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      Shenandoah

      2012 1 hr. 37 min. Documentary List
      Reviews 73% 50+ Ratings Audience Score A coal mining town with an immigrant heritage struggles to retain its identity when four star football players are charged with beating an illegal immigrant to death. Read More Read Less

      Audience Reviews

      View All (10) audience reviews
      Audience Member This documentary was well put together, however the subject matter was sickening. I am guessing the average IQ in this place is about 6 Most of all, I REALLY wanted to smack that one kid's mother....ugh Rated 4 out of 5 stars 01/15/23 Full Review Audience Member Ask yourself a question, what if a loved one was brutally killed, but you were the only one who cared about getting justice for the victim? That was the reality in the small town of Shenandoah, Pennsylvania in 2008, when a migrant worker was killed in a hate crime. Shenandoah is one of those small towns, where everyone knows everyone else, most people even work in the same place, but recently, things had been changing. Migrate workers had been brought in to keep the failing factories open, and the citizens of the flailing town were losing their jobs. One night some drunk teenagers were joking around, but to a recent arrival to this country, who didn't speak the language or know the culture, it looked like something else. As he confronted the teens, they proceeded to assault him, shouting racial slurs in one of the worst assaults the town had ever seen, and when the dust had settled, the worker was dead. After a brief investigation, the police linked the crime to several football players and charged them with minor crimes, but the town wasn't outraged, in fact, as this documentary explores, most of the townspeople actually approve of what the police did! This documentary is utterly shocking, taking us through the crime and investigation, while giving us a look at both sides from the towns reaction to the man's fiancee and the very few outsiders who actually faced threats and harassment, simply for asking that justice be served. Does this kind of thing really still happen in the United States? According to this documentary, the small town racist, gang, mentality is still alive and well, and it's closer than you think. Fighting it isn't as simple as going online and telling people about it either. The documentary was truly shocking, not just because of the ages of the boys involved, but for the sheer fact that these people thought they were justified in what they had done, and by how the react to anyone who tries to tell them differently. Rated 4 out of 5 stars 02/17/23 Full Review Audience Member The film opens up to the sound of fire engines and the squeals of children that evokes a kind of ominous feeling that foretells the direction of the film. We witness a parade of people celebrating the coming holiday season in this very small and outdated coal mining town in west Pennsylvania. This documentary is surprisingly filmed in 2012 even though one gets the feeling of being transported back to 1995. This community of people comes from a long line of very proud Polish and Irish immigrants. The hypocrisy of the film is that they are very opposed to the current movement of Hispanic immigrants into their small town, Shenandoah. Their racial views come into the spot light when the film centers in on an incident that had happened in the town. The director depicts the crime scene like a horror film leaving you on suspense. The dark images of the murder scene where a group of boys from the local football team beat a man of Mexican descent to death send chills through the audience. The viewer gets an inside look to the thoughts of one of the convicted murderers, Brian Scully who speaks as a naïve young boy. Throughout the movie you are conflicted with your feelings toward him as he seems to be a product of his environment held under pressure during the moments of the crime. Though he feels remorse for his actions, one is still unsure of how much he has learned. The film proceeds to show how this crime has affected the convicted, the families involved, and the town as a whole. The audience learns of the family of Luis Ramirez and the obstacles they have dealt with while living in America. The films juxtaposes Mr. Ramirez's home town in Mexico to Shenandoah to show the audience how similar the two towns are despite their cultural differences. One of the most compelling parts of the documentary are the scenes from a local protest, where community member's ferociously yell their opposing views on immigration and other racial ethnicities that seem to have "taken over" their town. The constant intolerance from the people of Shenandoah makes the audience understand how racial discrimination is still an issue in the United States. The director seems to have a reason for every style choice and organizational decision involved with the production of the film that makes the experience cohesive and interesting. Overall I feel this film does a great job of creating a compelling and objective view point for the viewer to create their own opinions. Rated 4 out of 5 stars 01/25/23 Full Review Audience Member Absolutely captivating and thought-provoking, Shenandoah brings the immigration issue to the forefront of a murder case. In a town where racism seems to permeate the lifestyle, director David Turnley seems to be able to get these citizens to open up about their feelings about the case in an a pretty transparent way. Definitely entertaining and fascinating. Rated 4.5 out of 5 stars 02/06/23 Full Review Audience Member This is an amazingly complex and beautifully rendered documentary about a horrifically tragic murder of a hispanic man in a small town by a group of high school football players. Highly recommended. Compassionate and hopeful, showing an intimate portrayal of those involved and touched by this single event. Rated 5 out of 5 stars 02/24/23 Full Review Audience Member Great Documentary. Good insight into some parts of middle america. Surprised it hasn't been reviewed earlier Rated 5 out of 5 stars 02/20/23 Full Review Read all reviews Post a rating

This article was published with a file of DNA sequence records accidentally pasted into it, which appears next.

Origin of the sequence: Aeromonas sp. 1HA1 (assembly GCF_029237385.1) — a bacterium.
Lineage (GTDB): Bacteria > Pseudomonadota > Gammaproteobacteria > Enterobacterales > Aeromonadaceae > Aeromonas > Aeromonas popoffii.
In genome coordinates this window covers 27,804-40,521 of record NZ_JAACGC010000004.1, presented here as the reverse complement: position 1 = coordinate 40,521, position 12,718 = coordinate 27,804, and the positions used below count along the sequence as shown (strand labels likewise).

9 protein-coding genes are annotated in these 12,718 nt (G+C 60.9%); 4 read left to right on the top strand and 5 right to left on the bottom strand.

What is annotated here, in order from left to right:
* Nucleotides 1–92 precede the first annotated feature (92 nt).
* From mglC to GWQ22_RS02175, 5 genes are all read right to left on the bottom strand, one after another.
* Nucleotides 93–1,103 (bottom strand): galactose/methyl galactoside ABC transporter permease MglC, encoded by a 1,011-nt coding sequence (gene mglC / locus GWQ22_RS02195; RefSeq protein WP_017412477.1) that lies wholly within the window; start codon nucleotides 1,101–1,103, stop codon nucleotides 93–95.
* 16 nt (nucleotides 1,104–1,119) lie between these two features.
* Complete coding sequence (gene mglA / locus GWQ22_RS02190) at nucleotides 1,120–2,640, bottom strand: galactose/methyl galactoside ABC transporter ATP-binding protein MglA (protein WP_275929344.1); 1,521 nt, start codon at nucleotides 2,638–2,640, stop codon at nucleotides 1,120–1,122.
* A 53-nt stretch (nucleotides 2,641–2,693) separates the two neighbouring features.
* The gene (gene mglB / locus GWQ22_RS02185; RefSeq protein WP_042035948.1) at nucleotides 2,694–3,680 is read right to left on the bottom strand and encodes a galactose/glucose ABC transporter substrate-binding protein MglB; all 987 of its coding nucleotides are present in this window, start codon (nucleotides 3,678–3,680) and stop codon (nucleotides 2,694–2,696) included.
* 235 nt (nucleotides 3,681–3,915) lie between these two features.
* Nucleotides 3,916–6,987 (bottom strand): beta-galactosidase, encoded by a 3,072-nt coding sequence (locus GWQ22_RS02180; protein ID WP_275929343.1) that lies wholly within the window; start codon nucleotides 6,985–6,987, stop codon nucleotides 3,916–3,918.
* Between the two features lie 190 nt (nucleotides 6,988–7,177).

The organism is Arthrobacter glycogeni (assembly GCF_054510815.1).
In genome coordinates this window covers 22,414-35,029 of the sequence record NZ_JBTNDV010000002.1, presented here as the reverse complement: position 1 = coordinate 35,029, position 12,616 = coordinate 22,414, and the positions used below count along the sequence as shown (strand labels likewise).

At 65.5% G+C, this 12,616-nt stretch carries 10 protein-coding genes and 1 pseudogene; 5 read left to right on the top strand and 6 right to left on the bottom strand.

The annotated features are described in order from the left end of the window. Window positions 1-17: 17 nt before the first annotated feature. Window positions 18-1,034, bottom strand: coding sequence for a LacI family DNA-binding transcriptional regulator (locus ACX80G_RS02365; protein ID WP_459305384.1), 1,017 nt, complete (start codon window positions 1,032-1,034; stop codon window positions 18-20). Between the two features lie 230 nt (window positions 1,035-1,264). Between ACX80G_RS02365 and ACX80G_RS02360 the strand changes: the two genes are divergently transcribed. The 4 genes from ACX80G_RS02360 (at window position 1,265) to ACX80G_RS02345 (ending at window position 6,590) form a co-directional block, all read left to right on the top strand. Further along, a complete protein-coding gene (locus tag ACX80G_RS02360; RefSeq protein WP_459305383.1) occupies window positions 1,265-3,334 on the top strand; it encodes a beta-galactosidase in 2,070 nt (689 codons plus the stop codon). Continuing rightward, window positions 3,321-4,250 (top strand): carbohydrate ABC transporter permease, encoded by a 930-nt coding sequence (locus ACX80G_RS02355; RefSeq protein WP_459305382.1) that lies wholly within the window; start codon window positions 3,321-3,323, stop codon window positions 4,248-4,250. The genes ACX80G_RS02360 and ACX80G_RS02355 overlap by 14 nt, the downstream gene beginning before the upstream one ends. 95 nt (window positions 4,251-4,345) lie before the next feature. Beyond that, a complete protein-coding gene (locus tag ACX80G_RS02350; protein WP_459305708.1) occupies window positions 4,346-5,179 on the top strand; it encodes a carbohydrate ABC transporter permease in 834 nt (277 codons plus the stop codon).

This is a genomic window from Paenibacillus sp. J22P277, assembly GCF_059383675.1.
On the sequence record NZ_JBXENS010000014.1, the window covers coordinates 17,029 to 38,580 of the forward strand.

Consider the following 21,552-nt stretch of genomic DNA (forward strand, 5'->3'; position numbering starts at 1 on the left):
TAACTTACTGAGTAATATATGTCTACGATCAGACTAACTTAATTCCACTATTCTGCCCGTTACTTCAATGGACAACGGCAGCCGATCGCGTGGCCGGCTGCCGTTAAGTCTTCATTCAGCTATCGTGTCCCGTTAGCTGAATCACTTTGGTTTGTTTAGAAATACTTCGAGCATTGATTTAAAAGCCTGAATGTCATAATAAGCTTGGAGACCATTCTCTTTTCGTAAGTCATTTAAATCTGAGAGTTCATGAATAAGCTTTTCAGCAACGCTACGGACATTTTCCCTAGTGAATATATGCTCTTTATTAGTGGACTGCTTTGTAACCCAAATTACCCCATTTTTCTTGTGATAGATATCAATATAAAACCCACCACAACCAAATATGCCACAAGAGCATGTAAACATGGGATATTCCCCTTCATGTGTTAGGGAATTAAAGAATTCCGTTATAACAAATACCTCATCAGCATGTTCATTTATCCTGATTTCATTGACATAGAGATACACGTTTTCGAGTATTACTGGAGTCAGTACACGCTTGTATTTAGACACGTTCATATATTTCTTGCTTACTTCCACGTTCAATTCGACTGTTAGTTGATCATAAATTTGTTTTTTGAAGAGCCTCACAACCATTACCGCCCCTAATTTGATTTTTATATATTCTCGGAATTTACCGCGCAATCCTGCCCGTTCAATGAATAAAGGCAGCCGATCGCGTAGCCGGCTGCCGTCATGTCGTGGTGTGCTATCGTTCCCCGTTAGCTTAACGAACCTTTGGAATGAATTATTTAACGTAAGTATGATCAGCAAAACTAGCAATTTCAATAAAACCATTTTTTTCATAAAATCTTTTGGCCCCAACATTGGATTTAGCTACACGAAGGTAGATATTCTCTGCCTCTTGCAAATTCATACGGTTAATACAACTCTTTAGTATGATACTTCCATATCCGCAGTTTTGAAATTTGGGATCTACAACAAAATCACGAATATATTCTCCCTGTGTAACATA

Movie Info

      Synopsis A coal mining town with an immigrant heritage struggles to retain its identity when four star football players are charged with beating an illegal immigrant to death.
      Director
      David Turnley
      Executive Producer
      Joslyn Barnes, Danny Bennett, Caroleen Feeney, Danny Glover
      Genre
      Documentary
      Original Language
      English
      Release Date (Streaming)
      Apr 25, 2019